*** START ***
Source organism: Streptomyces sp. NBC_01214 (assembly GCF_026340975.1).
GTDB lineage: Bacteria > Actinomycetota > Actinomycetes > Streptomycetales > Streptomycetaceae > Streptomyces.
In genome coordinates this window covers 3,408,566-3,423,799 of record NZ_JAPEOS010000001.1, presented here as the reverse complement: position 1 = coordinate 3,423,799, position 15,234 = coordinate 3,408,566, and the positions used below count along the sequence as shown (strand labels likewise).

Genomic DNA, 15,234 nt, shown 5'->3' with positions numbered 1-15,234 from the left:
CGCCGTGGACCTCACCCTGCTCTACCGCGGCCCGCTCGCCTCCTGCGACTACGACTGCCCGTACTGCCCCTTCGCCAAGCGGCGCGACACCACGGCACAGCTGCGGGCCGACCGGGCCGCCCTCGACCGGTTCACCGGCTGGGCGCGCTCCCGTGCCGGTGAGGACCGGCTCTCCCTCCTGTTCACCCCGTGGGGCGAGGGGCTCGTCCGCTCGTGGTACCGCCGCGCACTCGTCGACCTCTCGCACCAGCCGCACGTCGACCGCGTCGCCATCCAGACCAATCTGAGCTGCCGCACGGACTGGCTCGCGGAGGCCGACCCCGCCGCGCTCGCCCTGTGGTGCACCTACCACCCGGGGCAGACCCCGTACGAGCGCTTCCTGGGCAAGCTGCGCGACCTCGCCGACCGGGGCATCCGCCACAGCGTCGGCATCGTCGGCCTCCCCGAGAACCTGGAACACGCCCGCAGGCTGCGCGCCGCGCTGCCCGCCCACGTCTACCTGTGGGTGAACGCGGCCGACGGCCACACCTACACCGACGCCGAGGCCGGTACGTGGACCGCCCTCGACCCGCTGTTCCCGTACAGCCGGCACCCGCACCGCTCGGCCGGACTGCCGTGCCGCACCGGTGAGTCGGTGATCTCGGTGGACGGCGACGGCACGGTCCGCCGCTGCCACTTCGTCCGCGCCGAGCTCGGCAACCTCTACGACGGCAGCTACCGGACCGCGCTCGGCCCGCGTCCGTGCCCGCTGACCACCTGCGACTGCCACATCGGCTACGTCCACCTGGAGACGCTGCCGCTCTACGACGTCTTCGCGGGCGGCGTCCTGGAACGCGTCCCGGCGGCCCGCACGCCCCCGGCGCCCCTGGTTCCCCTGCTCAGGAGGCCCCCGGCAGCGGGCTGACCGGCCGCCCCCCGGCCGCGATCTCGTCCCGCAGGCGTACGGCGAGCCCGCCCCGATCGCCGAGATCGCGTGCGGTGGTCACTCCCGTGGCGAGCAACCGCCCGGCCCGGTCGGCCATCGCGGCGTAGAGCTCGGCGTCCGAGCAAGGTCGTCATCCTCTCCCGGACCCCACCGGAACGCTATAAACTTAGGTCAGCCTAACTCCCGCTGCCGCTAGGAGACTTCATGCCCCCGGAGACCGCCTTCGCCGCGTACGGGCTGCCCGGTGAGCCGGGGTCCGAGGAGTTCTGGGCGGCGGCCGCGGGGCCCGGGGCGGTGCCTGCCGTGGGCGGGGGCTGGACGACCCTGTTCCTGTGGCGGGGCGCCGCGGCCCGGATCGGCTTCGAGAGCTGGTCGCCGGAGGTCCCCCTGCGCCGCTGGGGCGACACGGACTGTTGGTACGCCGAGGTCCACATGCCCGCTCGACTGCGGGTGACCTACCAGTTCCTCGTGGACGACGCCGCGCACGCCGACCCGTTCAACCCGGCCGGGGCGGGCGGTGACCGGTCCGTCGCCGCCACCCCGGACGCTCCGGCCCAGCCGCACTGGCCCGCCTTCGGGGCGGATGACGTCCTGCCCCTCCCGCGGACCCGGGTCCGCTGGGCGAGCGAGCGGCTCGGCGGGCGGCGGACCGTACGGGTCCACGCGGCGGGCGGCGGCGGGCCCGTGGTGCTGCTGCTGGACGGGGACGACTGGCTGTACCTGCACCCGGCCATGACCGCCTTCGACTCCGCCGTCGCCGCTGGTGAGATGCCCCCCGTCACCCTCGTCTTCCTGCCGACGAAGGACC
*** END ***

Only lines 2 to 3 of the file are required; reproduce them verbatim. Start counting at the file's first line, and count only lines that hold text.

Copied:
GTDB lineage: Bacteria > Actinomycetota > Actinomycetes > Streptomycetales > Streptomycetaceae > Streptomyces.
In genome coordinates this window covers 3,408,566-3,423,799 of record NZ_JAPEOS010000001.1, presented here as the reverse complement: position 1 = coordinate 3,423,799, position 15,234 = coordinate 3,408,566, and the positions used below count along the sequence as shown (strand labels likewise).